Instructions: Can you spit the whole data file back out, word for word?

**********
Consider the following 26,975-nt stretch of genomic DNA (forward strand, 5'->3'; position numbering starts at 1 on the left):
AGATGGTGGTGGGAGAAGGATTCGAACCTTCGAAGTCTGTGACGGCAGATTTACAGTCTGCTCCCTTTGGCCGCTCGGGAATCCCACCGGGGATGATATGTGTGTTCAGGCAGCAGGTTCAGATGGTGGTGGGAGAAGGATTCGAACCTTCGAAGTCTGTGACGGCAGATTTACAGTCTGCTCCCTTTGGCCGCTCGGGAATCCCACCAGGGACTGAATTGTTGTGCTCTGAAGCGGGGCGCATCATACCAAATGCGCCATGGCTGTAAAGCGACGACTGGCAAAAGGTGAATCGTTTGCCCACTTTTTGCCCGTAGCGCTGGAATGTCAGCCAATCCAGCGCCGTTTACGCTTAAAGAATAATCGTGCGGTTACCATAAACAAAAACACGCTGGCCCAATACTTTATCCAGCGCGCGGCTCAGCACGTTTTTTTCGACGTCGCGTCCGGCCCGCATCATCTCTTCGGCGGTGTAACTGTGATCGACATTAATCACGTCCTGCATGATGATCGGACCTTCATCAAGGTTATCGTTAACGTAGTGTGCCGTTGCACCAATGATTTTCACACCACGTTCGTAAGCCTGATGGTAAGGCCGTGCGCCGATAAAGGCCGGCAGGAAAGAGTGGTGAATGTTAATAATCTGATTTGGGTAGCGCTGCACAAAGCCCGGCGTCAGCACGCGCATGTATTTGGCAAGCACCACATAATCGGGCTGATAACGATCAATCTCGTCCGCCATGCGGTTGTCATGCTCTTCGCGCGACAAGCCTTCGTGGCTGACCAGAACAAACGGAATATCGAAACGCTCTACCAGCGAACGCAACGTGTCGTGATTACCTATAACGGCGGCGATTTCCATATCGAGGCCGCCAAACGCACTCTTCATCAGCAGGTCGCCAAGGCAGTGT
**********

Consider the following 26,975-nt stretch of genomic DNA (forward strand, 5'->3'; position numbering starts at 1 on the left):
AGATGGTGGTGGGAGAAGGATTCGAACCTTCGAAGTCTGTGACGGCAGATTTACAGTCTGCTCCCTTTGGCCGCTCGGGAATCCCACCGGGGATGATATGTGTGTTCAGGCAGCAGGTTCAGATGGTGGTGGGAGAAGGATTCGAACCTTCGAAGTCTGTGACGGCAGATTTACAGTCTGCTCCCTTTGGCCGCTCGGGAATCCCACCAGGGACTGAATTGTTGTGCTCTGAAGCGGGGCGCATCATACCAAATGCGCCATGGCTGTAAAGCGACGACTGGCAAAAGGTGAATCGTTTGCCCACTTTTTGCCCGTAGCGCTGGAATGTCAGCCAATCCAGCGCCGTTTACGCTTAAAGAATAATCGTGCGGTTACCATAAACAAAAACACGCTGGCCCAATACTTTATCCAGCGCGCGGCTCAGCACGTTTTTTTCGACGTCGCGTCCGGCCCGCATCATCTCTTCGGCGGTGTAACTGTGATCGACATTAATCACGTCCTGCATGATGATCGGACCTTCATCAAGGTTATCGTTAACGTAGTGTGCCGTTGCACCAATGATTTTCACACCACGTTCGTAAGCCTGATGGTAAGGCCGTGCGCCGATAAAGGCCGGCAGGAAAGAGTGGTGAATGTTAATAATCTGATTTGGGTAGCGCTGCACAAAGCCCGGCGTCAGCACGCGCATGTATTTGGCAAGCACCACATAATCGGGCTGATAACGATCAATCTCGTCCGCCATGCGGTTGTCATGCTCTTCGCGCGACAAGCCTTCGTGGCTGACCAGAACAAACGGAATATCGAAACGCTCTACCAGCGAACGCAACGTGTCGTGATTACCTATAACGGCGGCGATTTCCATATCGAGGCCGCCAAACGCACTCTTCATCAGCAGGTCGCCAAGGCAGTGT